sealintheSelkirks August 5, 2020 at 2:45 pm

Doesn’t anybody else see the absolute cognitive dissonance of this? I started chuckling, then I freaking laughed as I read the list of why not to feed the birds. That list was…oh my I can just hear comedians George Carlin, or maybe Sam Kinnison (much louder of course!) just taking this and running with it. But since they are both dead and we miss them I’m gonna say my piece.

That list…from a freaking species that has polluted or poisoned or used up all the fresh water on the damn continent? Just the cow poop alone…I can’t think of any river or creek or lake that I would want my kids to drink out of.

A species that has covered how many sq millions of miles with concrete, asphalt, and buildings and industrial sites and just flat destroyed the ability of the land trapped beneath the industrialized world’s layer of death-to-anything-living to FEED the other animals that live on this planet with us (but not, as it’s looking, for a whole lot longer) after we’ve destroyed their natural habitats?

A species that, even in the face of incontrovertible proof that our actions are destroying life on the planet at the rate of a 6th extinction continue to do exactly nothing worth mentioning in the long run…or maybe the short if…you know.

Microplastics in the rain AND snow? Are you kidding me? How do we fix THAT????

But one has to see the irony in that kind of thinking that created that list, yes?
Hey retired bot! I’ve got the first copy of my book in my hand! Publisher printed one for me and sent it for me to go over one last time while we wait for the ISBN to show up.
And Judi, I’ve got two double suet feeders in the apple tree out front, and four hummingbird feeders across the front porch roofline. The babies are showing up now, both Calliope and Rufous, but they aren’t used to me like the parents who tend to fly around the house and stare in the windows (including the upstairs office on the opposite side of the house) until I go downstairs and refill the ones that are empty. They zip around to meet me to make sure I’m doing my job. I think they have their favorites since a 4-seater 2-cup always goes first!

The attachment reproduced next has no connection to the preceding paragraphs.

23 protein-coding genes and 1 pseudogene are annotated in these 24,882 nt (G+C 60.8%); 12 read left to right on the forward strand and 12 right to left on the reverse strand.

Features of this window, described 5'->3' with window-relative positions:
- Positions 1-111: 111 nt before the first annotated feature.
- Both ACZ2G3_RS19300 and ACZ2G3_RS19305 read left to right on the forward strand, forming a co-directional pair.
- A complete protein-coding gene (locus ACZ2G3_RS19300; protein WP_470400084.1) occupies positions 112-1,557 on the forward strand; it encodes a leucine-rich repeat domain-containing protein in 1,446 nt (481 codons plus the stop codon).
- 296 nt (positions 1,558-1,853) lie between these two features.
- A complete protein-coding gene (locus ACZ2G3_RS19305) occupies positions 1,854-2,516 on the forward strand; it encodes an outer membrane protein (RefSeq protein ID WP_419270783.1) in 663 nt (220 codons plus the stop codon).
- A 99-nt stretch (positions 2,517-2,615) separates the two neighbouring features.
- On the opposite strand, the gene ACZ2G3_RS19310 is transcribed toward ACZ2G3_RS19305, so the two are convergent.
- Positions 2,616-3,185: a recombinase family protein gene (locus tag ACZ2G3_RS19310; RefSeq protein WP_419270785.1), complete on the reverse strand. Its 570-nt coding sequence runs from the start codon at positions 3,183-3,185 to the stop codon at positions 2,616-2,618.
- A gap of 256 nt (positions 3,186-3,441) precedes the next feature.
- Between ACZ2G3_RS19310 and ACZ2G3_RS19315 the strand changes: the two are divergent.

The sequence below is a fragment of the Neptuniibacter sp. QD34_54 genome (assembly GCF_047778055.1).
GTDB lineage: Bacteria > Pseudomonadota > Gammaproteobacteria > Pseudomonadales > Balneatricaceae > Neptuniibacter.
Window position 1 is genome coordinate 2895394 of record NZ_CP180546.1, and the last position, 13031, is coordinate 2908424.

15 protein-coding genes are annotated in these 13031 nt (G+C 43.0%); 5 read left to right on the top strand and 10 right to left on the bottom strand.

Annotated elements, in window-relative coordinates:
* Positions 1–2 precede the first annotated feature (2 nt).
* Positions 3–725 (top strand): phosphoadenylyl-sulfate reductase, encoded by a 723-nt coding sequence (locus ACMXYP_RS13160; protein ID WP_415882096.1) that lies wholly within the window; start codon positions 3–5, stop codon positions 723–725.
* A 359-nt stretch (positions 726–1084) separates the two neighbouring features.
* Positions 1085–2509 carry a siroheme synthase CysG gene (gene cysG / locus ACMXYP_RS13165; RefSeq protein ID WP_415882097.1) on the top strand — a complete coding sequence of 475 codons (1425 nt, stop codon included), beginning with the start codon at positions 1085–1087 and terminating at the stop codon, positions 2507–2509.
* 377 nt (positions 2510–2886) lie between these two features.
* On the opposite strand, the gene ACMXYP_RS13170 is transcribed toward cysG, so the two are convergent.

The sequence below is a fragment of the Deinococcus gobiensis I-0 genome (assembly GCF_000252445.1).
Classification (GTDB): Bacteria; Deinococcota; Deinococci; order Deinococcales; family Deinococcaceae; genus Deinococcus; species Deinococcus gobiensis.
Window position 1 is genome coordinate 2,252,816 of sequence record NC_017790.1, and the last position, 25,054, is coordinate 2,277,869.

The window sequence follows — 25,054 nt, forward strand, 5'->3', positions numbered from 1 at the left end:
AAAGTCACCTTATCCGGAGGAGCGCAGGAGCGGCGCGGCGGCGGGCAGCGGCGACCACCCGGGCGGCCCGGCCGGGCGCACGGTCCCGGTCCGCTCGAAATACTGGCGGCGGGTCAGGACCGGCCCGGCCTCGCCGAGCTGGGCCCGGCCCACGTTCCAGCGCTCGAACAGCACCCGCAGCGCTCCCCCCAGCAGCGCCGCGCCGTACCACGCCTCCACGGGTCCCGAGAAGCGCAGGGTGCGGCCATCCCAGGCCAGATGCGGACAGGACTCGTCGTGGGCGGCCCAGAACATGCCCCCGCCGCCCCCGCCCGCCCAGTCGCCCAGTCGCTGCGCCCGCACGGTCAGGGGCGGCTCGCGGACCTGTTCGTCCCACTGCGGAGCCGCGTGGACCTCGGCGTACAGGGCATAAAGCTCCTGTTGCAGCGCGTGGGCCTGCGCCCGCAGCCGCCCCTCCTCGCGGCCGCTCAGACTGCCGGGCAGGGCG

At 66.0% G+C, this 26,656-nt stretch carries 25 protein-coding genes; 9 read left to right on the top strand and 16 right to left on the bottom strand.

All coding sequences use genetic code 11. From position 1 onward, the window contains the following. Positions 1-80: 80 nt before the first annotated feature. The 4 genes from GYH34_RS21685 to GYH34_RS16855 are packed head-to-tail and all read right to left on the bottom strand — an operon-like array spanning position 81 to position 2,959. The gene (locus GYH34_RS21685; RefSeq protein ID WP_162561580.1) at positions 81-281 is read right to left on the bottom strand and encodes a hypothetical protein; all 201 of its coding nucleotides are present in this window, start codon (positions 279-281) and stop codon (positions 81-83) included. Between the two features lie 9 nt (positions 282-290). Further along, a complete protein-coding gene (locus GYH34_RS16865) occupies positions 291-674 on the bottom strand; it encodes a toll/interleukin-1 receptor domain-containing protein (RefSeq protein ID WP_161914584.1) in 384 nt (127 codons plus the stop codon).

Same behavior they do when they first get here in the Spring, look for me in all the windows and STARE REALLY HARD until I notice. Who said they have bird brains? And my 8 acres in the mountains are covered with flowers from all the rain this Spring. Bees everywhere, birds everywhere, and unfortunately too many yellow jackets. But I use an old vacuum on the porch to suck them off the feeders. The hummingbirds greatly appreciate it. I think they can hear the bugs screaming as they suck down the hose!

Best to you and your garden!



Naturelover July 20, 2021 at 8:36 pm

Hi Judy,
Oh this is so timely. A few days ago a Fish and Wildlife officer came to our door to tell us our neighbors had complained and we had to stop feeding the birds. This same neighbor has been using a slingshot to scare off the fledgling hawks that are flying by. The officer told us he had taken pictures of our feeders – a seed tube, a finch seed tube, suet block, and a dish feeder. We have always been careful only to feed enough that it is all eaten by the afternoon so as not to attract rodents. We did tell the officer about the slingshot happy neighbor but he said that hazing wildlife to scare them off your property is ok. So bird feeding is illegal but scaring them with risk of injuring them is acceptable?
Cornell University ebird app for recording bird numbers, they even have a backyard feeder count (! I emailed them and they did not know that feeding birds is illegal in California.


Frank Gormlie July 21, 2021 at 10:35 am

Ignore the order and make an issue out of it. Do you live in an urban area or somewhat rural?


Nina Paul January 10, 2022 at 4:50 am

Thanks for sharing this. It sure will help me feed the birds in my area better.


sealintheSelkirks January 10, 2022 at 10:49 am

After last summer blast-furnace heat that baked the ground rock hard and the was so hot the flying insects completely disappeared at the end of June, there was nothing for either type of bird to eat. Robins abandoned nests full of blue eggs that I still haven’t taken down. It was so hot the woodpeckers couldn’t find food and were eating off the suet feeders. What does one do when human-caused heat waves destroy the birds abilities to find food?

My retired biologist neighbor counted 72 species of birds over a year for their Forest Stewardship Program application a few years ago. I really wonder what will be coming back this coming Spring.

This below is pretty much saying the North American bird population is obviously not doing well:

North America Has Lost 3 Billion Birds in 50 Years

A sweeping study says a steep decline in bird abundance, including among common species, amounts to “an overlooked biodiversity crisis.”



Dennis Price July 29, 2022 at 7:24 am

Although a fun to read article we all know there are dumb laws and certainly not feeding back yard birds is one of them.
Best practice is to just continue feeding birds and don’t worry about the law.